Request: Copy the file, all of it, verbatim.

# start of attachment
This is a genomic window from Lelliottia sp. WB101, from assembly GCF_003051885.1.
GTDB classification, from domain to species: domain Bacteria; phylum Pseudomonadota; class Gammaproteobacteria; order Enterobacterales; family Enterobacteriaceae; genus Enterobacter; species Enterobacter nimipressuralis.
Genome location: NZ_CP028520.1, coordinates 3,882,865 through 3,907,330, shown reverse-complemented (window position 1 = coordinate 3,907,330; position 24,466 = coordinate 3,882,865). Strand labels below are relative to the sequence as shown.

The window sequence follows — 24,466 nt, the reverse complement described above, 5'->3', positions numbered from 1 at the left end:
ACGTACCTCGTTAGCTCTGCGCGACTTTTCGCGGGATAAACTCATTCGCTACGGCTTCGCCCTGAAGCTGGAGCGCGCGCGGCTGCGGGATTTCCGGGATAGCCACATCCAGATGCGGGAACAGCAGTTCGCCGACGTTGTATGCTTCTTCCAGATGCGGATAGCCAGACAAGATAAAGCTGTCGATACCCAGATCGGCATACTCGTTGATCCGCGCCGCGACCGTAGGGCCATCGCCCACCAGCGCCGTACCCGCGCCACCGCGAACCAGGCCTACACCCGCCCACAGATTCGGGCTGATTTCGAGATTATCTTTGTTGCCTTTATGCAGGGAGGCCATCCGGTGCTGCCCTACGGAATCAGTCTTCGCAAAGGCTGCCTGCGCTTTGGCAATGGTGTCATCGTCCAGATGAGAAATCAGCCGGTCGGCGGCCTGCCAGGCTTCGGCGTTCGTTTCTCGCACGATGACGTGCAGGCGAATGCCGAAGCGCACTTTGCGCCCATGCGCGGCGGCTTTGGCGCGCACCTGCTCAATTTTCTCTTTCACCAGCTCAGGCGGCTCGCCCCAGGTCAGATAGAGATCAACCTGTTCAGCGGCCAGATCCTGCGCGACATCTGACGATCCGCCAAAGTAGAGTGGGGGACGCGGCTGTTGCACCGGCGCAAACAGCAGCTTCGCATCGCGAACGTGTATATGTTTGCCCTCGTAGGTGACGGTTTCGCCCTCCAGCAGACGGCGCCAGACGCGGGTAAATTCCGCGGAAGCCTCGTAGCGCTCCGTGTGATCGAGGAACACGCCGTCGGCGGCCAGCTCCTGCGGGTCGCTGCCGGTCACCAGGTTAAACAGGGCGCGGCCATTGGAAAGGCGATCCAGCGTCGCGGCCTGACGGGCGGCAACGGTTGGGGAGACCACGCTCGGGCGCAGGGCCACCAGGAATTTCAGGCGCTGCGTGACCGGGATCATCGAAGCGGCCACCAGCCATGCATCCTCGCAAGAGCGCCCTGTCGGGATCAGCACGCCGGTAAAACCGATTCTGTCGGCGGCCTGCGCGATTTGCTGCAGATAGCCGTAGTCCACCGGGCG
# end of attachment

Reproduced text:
This is a genomic window from Lelliottia sp. WB101, from assembly GCF_003051885.1.
GTDB classification, from domain to species: domain Bacteria; phylum Pseudomonadota; class Gammaproteobacteria; order Enterobacterales; family Enterobacteriaceae; genus Enterobacter; species Enterobacter nimipressuralis.
Genome location: NZ_CP028520.1, coordinates 3,882,865 through 3,907,330, shown reverse-complemented (window position 1 = coordinate 3,907,330; position 24,466 = coordinate 3,882,865). Strand labels below are relative to the sequence as shown.

The window sequence follows — 24,466 nt, the reverse complement described above, 5'->3', positions numbered from 1 at the left end:
ACGTACCTCGTTAGCTCTGCGCGACTTTTCGCGGGATAAACTCATTCGCTACGGCTTCGCCCTGAAGCTGGAGCGCGCGCGGCTGCGGGATTTCCGGGATAGCCACATCCAGATGCGGGAACAGCAGTTCGCCGACGTTGTATGCTTCTTCCAGATGCGGATAGCCAGACAAGATAAAGCTGTCGATACCCAGATCGGCATACTCGTTGATCCGCGCCGCGACCGTAGGGCCATCGCCCACCAGCGCCGTACCCGCGCCACCGCGAACCAGGCCTACACCCGCCCACAGATTCGGGCTGATTTCGAGATTATCTTTGTTGCCTTTATGCAGGGAGGCCATCCGGTGCTGCCCTACGGAATCAGTCTTCGCAAAGGCTGCCTGCGCTTTGGCAATGGTGTCATCGTCCAGATGAGAAATCAGCCGGTCGGCGGCCTGCCAGGCTTCGGCGTTCGTTTCTCGCACGATGACGTGCAGGCGAATGCCGAAGCGCACTTTGCGCCCATGCGCGGCGGCTTTGGCGCGCACCTGCTCAATTTTCTCTTTCACCAGCTCAGGCGGCTCGCCCCAGGTCAGATAGAGATCAACCTGTTCAGCGGCCAGATCCTGCGCGACATCTGACGATCCGCCAAAGTAGAGTGGGGGACGCGGCTGTTGCACCGGCGCAAACAGCAGCTTCGCATCGCGAACGTGTATATGTTTGCCCTCGTAGGTGACGGTTTCGCCCTCCAGCAGACGGCGCCAGACGCGGGTAAATTCCGCGGAAGCCTCGTAGCGCTCCGTGTGATCGAGGAACACGCCGTCGGCGGCCAGCTCCTGCGGGTCGCTGCCGGTCACCAGGTTAAACAGGGCGCGGCCATTGGAAAGGCGATCCAGCGTCGCGGCCTGACGGGCGGCAACGGTTGGGGAGACCACGCTCGGGCGCAGGGCCACCAGGAATTTCAGGCGCTGCGTGACCGGGATCATCGAAGCGGCCACCAGCCATGCATCCTCGCAAGAGCGCCCTGTCGGGATCAGCACGCCGGTAAAACCGATTCTGTCGGCGGCCTGCGCGATTTGCTGCAGATAGCCGTAGTCCACCGGGCG